For a party to claim the benefit of FM clause, it shall ordinarily have the burden to prove the existence of the events causing the FM. Such burden would normally have to not only be discharged to show that the event falls within the confines of the contract, but also that the party could not have taken reasonable steps to avoid or mitigate the impact of the event. Lastly, contractual parties should assess other requirements such as any reporting requirements during the continuance of the FM event.

Remedy of Frustration

Where a contract does not contain FM clause or where the FM clause does not consider a specific event like Covid-19, Section 56 of the Contract Act[10] comes into picture, often referred to as the doctrine of frustration. It stipulates that a contract to do an act which becomes impossible or unlawful to perform after the contract is made, becomes void when the act becomes impossible or unlawful.

The threshold for frustration of a contract is fairly high, such that a mere commercial unviability due to a higher cost to fulfil the contract would normally not lead to frustration of contract, particularly when alternate modes of fulfilment of the contractual obligations are available to the parties[11]. However, in the case of Satyabrata Ghose v. Mugneeram Bangur & Co[12], the Supreme Court has broadened the horizons of what would constitute frustration under Section 56. The court recognised that the word ‘impossible’ as used in Section 56 is not one referring to literal or physical impossibility alone, but also to such events where ‘the performance of an act may not be literally impossible but it may be impracticable and useless from the point of view of the object and the purpose that the parties had in view’, and where the change in circumstances due to the supervening events ‘totally upsets the very foundation upon which the parties rested their bargain’. While expanding the scope of impossibility to include impracticability, the court still laid down a fairly high standard to be fulfilled.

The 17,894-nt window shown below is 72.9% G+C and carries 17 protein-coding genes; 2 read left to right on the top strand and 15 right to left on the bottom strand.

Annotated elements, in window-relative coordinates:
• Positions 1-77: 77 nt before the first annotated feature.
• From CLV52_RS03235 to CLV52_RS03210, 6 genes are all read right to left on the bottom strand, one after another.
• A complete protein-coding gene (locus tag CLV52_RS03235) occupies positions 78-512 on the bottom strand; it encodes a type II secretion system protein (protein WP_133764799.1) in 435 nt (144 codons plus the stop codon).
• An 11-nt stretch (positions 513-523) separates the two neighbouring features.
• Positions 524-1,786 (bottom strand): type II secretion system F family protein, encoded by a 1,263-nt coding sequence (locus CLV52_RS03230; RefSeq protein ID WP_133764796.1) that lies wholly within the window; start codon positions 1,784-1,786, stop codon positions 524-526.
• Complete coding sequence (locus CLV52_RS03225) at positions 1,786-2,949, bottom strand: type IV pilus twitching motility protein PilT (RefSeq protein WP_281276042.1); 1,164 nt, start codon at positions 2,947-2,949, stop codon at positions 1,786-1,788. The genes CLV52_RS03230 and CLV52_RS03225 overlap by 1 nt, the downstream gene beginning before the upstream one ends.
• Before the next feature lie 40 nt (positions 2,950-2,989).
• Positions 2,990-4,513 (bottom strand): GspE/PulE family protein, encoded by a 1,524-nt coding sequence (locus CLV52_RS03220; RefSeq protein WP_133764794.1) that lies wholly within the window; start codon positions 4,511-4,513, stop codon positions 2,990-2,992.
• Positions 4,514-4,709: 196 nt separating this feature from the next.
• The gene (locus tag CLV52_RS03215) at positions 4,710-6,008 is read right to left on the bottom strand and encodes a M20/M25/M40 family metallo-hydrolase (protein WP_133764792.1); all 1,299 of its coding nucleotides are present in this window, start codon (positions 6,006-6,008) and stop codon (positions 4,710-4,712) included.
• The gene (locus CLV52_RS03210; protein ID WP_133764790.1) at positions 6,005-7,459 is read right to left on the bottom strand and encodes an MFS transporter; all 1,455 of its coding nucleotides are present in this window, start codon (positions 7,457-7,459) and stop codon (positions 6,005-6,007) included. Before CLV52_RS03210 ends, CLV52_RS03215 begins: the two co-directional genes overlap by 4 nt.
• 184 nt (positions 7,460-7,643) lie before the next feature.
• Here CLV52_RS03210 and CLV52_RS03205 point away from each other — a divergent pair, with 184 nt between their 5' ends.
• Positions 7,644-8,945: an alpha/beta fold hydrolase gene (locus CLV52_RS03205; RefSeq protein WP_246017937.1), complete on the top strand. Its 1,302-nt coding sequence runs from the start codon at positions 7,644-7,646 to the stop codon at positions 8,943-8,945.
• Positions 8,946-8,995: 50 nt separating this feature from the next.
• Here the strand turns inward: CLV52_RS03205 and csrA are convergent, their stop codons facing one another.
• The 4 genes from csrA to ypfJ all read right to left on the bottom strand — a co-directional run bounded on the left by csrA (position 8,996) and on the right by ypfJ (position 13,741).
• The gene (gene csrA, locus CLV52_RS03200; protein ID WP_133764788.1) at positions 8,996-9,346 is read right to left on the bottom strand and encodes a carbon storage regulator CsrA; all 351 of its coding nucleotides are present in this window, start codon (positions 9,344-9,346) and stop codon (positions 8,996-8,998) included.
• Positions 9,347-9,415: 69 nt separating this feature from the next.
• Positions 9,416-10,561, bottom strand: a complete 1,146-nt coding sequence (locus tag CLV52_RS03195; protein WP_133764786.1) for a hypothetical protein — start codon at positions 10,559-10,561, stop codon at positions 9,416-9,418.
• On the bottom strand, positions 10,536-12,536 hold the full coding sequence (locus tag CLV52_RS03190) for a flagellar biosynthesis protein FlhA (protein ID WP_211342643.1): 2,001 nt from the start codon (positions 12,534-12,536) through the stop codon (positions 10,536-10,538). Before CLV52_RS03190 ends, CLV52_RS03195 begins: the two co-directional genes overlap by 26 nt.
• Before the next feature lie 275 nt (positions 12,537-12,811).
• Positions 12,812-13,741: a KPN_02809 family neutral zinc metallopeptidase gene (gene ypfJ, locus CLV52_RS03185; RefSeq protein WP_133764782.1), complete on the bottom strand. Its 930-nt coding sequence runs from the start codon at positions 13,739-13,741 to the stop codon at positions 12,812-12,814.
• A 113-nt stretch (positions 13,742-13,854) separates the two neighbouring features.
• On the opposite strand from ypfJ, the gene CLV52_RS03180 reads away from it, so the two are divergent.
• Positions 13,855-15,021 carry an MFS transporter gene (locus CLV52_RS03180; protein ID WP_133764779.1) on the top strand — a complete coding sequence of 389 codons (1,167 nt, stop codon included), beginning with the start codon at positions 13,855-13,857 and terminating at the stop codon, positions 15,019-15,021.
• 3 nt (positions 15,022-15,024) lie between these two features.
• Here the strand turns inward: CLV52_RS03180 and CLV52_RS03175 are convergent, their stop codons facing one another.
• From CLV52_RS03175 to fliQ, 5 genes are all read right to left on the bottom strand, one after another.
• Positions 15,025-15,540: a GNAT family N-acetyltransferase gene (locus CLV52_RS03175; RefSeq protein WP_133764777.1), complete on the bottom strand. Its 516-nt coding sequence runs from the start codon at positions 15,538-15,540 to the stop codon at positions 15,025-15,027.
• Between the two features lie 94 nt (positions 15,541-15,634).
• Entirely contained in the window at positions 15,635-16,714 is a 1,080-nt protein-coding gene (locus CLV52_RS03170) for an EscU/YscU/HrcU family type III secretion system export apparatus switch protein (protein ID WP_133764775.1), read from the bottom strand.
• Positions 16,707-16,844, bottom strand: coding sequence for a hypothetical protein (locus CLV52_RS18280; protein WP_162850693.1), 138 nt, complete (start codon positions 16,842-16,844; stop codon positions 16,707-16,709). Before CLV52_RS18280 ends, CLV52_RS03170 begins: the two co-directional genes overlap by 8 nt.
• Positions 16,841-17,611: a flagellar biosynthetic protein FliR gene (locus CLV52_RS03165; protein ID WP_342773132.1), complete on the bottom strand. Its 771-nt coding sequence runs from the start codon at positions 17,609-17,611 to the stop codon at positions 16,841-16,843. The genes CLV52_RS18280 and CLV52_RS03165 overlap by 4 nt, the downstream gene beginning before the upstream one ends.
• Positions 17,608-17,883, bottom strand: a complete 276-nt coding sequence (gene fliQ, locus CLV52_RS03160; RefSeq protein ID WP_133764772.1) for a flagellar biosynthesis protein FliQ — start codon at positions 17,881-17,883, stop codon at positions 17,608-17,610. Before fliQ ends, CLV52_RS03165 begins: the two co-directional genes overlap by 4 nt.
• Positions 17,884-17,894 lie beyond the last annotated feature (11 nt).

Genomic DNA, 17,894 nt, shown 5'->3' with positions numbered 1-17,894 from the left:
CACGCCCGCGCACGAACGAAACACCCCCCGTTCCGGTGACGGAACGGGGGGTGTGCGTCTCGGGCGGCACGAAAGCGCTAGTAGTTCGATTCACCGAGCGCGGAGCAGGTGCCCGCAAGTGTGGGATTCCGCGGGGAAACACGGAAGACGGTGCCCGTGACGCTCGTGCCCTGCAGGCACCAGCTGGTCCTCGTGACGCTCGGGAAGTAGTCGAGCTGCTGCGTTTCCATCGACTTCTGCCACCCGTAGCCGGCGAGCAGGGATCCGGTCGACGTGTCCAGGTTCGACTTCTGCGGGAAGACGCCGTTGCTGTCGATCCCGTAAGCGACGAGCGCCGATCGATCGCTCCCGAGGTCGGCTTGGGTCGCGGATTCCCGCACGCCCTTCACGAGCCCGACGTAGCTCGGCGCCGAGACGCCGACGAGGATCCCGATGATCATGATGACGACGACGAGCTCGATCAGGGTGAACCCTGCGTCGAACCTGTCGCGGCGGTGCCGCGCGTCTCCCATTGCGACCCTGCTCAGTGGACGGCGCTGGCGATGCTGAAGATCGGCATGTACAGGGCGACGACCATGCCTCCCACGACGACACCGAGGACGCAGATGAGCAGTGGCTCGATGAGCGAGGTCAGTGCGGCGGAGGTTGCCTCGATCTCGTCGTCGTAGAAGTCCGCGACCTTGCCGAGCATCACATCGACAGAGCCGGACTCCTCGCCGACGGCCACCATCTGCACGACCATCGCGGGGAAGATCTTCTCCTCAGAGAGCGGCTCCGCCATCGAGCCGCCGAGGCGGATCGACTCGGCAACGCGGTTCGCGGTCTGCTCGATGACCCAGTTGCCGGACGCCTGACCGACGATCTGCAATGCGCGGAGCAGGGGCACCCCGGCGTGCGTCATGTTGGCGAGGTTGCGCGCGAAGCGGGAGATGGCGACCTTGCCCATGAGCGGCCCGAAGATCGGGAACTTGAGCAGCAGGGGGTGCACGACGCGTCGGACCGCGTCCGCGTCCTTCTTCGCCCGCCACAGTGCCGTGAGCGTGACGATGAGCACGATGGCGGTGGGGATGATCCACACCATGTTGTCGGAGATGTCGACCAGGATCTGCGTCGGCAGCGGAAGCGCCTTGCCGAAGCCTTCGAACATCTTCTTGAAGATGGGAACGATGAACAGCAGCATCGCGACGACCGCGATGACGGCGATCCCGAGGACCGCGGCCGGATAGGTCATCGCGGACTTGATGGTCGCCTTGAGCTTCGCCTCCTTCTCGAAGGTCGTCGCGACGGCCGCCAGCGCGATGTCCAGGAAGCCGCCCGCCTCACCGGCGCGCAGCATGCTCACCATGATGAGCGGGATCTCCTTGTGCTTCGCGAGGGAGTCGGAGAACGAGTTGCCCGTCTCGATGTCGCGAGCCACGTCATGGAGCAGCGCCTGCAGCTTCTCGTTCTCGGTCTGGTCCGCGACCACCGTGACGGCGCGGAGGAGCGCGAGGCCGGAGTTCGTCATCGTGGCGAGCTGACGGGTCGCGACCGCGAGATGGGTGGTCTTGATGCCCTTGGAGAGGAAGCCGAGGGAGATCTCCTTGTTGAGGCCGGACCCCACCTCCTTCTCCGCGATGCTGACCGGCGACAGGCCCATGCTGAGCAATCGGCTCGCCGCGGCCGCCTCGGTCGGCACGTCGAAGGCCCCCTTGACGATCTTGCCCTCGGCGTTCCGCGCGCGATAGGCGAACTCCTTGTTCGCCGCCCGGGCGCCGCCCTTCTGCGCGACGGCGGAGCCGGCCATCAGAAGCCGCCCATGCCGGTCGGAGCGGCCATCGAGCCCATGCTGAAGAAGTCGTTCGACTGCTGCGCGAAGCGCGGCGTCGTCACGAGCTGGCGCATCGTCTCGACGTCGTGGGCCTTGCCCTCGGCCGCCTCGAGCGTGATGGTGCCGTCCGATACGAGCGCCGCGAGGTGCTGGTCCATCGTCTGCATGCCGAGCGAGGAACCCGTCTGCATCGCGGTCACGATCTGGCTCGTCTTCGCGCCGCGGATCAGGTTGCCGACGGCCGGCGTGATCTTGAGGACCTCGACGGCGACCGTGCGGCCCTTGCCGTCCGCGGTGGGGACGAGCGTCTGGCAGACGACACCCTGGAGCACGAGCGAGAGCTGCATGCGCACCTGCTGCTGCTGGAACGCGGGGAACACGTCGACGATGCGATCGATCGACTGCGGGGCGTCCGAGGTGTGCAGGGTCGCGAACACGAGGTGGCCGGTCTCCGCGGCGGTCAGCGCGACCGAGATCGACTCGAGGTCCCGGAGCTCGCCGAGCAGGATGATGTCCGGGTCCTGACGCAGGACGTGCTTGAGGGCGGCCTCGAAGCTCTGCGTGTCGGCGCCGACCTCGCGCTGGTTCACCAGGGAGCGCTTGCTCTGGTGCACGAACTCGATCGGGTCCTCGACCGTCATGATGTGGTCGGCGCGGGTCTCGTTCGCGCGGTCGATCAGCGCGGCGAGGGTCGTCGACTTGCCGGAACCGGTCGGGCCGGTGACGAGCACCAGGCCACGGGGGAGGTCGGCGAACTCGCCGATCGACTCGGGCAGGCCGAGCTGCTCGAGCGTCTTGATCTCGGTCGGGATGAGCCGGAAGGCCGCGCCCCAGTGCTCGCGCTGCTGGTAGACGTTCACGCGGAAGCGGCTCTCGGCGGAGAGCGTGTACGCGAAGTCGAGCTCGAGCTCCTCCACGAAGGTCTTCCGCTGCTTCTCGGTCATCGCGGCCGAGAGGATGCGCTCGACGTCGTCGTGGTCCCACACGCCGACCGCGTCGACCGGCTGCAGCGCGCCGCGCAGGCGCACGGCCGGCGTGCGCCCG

Having said this, parties need to be mindful of the practical challenges of invoking Section 56. Under Indian law, where a contract is discovered to be void, or becomes void, such as under Section 56, the principle of restitution set forth under Section 65 of the Contract Act becomes applicable. Principle of restitution implies that the party that has received a benefit under a contract that has become void must restore such benefit that it has received or provide compensation for such benefit. This too may pose practical challenges to the invocation of the remedy of frustration for contracting parties.